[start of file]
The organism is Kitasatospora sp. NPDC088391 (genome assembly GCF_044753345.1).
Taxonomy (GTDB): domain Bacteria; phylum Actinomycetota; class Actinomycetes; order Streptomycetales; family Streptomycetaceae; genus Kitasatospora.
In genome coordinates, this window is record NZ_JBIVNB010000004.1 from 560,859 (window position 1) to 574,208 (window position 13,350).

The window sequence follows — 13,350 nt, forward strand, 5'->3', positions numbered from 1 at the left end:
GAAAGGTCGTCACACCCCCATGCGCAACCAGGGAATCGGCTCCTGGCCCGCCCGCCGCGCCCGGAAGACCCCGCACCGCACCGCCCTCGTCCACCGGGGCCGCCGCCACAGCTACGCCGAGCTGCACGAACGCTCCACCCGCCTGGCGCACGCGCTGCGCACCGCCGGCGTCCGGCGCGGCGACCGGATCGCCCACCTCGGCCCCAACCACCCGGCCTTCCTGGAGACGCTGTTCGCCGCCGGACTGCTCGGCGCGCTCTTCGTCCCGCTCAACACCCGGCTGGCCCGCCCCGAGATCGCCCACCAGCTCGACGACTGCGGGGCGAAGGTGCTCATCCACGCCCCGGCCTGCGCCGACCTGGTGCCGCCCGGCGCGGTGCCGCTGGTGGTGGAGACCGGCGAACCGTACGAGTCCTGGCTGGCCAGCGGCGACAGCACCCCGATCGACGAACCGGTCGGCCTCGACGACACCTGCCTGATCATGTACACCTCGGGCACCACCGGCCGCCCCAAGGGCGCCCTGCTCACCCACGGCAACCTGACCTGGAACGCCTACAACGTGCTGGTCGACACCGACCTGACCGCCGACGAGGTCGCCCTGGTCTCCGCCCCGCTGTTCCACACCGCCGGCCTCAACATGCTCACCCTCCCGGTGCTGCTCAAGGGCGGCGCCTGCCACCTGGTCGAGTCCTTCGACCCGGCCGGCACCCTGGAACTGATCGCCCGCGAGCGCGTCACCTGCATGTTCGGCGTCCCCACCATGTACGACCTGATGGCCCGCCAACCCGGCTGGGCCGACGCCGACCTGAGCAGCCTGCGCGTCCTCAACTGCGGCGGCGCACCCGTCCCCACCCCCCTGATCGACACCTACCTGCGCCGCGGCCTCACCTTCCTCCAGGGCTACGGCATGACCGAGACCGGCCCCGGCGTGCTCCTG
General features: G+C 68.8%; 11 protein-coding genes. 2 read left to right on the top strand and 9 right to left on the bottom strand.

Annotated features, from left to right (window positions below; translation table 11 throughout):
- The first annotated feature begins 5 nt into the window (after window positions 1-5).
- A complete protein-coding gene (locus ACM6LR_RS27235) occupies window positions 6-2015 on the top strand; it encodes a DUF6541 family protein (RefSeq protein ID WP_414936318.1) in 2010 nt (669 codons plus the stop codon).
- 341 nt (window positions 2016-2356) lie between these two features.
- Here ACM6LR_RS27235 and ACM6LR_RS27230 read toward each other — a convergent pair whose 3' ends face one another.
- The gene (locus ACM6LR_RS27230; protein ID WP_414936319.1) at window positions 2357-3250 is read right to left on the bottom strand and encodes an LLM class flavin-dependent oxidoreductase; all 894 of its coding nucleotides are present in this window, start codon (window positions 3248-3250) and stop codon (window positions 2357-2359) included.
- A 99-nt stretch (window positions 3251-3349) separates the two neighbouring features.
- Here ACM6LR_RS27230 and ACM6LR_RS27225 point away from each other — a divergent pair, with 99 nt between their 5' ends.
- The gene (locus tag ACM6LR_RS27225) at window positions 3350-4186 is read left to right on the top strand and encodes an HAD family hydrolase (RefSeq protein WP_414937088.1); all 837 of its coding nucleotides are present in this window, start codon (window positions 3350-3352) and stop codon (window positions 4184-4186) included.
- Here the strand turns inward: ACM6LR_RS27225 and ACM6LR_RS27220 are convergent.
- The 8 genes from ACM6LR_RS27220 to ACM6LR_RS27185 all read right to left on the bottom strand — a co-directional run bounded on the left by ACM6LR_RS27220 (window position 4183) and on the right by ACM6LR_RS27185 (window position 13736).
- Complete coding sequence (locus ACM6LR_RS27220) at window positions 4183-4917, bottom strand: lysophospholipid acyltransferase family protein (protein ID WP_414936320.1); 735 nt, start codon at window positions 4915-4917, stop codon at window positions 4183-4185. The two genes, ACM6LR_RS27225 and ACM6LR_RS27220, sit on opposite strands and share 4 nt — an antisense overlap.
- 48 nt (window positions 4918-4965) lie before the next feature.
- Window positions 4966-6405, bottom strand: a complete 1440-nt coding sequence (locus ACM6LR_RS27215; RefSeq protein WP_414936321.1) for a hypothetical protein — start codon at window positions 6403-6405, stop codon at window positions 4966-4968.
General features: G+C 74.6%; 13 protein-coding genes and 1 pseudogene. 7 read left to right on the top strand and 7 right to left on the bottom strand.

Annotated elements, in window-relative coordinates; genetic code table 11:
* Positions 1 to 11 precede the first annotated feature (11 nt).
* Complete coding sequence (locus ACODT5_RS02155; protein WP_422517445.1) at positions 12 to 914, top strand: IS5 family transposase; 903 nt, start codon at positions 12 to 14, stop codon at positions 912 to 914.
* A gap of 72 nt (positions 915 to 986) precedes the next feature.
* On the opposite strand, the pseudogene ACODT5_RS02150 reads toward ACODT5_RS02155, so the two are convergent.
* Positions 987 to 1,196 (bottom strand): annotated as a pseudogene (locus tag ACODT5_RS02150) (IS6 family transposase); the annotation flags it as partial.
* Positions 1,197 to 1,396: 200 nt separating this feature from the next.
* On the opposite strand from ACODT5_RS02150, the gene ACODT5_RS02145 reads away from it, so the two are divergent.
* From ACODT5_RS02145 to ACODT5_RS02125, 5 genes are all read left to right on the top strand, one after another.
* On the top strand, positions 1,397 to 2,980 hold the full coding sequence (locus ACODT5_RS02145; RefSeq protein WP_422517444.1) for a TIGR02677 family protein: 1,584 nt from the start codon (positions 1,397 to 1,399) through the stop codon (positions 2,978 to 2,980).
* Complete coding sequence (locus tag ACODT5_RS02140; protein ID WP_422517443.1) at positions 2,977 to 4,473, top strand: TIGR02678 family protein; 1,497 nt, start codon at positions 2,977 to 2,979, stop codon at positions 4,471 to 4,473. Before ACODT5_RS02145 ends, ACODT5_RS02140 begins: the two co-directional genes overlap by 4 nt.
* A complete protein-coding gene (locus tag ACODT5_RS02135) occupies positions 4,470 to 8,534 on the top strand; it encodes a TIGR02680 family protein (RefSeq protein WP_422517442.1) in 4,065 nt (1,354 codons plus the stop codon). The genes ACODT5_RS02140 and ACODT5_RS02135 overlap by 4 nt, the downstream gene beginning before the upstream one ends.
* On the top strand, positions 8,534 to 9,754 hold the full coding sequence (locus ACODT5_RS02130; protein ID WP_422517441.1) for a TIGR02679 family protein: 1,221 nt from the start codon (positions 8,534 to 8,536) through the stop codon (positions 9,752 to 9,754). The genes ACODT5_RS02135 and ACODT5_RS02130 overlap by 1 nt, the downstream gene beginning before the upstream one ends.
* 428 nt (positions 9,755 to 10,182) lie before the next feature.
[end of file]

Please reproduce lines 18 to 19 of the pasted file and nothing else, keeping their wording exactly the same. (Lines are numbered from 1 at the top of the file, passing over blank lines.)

- Complete coding sequence (locus ACM6LR_RS27220) at window positions 4183-4917, bottom strand: lysophospholipid acyltransferase family protein (protein ID WP_414936320.1); 735 nt, start codon at window positions 4915-4917, stop codon at window positions 4183-4185. The two genes, ACM6LR_RS27225 and ACM6LR_RS27220, sit on opposite strands and share 4 nt — an antisense overlap.
- 48 nt (window positions 4918-4965) lie before the next feature.